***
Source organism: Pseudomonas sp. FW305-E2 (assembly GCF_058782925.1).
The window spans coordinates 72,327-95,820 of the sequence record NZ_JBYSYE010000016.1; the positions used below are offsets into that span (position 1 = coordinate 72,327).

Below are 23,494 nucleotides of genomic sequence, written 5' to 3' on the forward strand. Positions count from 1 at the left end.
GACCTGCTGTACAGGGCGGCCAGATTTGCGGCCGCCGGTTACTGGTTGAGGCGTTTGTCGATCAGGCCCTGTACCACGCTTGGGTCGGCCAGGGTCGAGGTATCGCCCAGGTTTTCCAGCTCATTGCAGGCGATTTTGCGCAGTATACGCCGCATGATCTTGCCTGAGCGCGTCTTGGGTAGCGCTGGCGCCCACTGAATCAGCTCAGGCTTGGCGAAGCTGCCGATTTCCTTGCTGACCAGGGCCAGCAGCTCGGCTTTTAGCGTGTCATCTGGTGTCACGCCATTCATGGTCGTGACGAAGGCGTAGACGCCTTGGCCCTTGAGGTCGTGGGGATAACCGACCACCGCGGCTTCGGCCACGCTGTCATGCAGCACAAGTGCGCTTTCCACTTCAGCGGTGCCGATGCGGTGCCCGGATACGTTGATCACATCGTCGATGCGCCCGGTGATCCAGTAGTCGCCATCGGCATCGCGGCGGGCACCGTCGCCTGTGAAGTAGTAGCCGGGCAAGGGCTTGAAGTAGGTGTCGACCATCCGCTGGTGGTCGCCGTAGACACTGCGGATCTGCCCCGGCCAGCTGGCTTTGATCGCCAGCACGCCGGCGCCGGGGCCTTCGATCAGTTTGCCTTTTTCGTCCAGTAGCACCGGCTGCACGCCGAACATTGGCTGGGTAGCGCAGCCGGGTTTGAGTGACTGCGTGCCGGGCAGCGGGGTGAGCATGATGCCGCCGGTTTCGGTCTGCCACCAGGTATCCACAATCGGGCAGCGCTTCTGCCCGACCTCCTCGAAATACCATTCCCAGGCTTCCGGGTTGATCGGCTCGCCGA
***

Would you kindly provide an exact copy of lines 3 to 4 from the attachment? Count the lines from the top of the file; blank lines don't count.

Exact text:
Below are 23,494 nucleotides of genomic sequence, written 5' to 3' on the forward strand. Positions count from 1 at the left end.
GACCTGCTGTACAGGGCGGCCAGATTTGCGGCCGCCGGTTACTGGTTGAGGCGTTTGTCGATCAGGCCCTGTACCACGCTTGGGTCGGCCAGGGTCGAGGTATCGCCCAGGTTTTCCAGCTCATTGCAGGCGATTTTGCGCAGTATACGCCGCATGATCTTGCCTGAGCGCGTCTTGGGTAGCGCTGGCGCCCACTGAATCAGCTCAGGCTTGGCGAAGCTGCCGATTTCCTTGCTGACCAGGGCCAGCAGCTCGGCTTTTAGCGTGTCATCTGGTGTCACGCCATTCATGGTCGTGACGAAGGCGTAGACGCCTTGGCCCTTGAGGTCGTGGGGATAACCGACCACCGCGGCTTCGGCCACGCTGTCATGCAGCACAAGTGCGCTTTCCACTTCAGCGGTGCCGATGCGGTGCCCGGATACGTTGATCACATCGTCGATGCGCCCGGTGATCCAGTAGTCGCCATCGGCATCGCGGCGGGCACCGTCGCCTGTGAAGTAGTAGCCGGGCAAGGGCTTGAAGTAGGTGTCGACCATCCGCTGGTGGTCGCCGTAGACACTGCGGATCTGCCCCGGCCAGCTGGCTTTGATCGCCAGCACGCCGGCGCCGGGGCCTTCGATCAGTTTGCCTTTTTCGTCCAGTAGCACCGGCTGCACGCCGAACATTGGCTGGGTAGCGCAGCCGGGTTTGAGTGACTGCGTGCCGGGCAGCGGGGTGAGCATGATGCCGCCGGTTTCGGTCTGCCACCAGGTATCCACAATCGGGCAGCGCTTCTGCCCGACCTCCTCGAAATACCATTCCCAGGCTTCCGGGTTGATCGGCTCGCCGA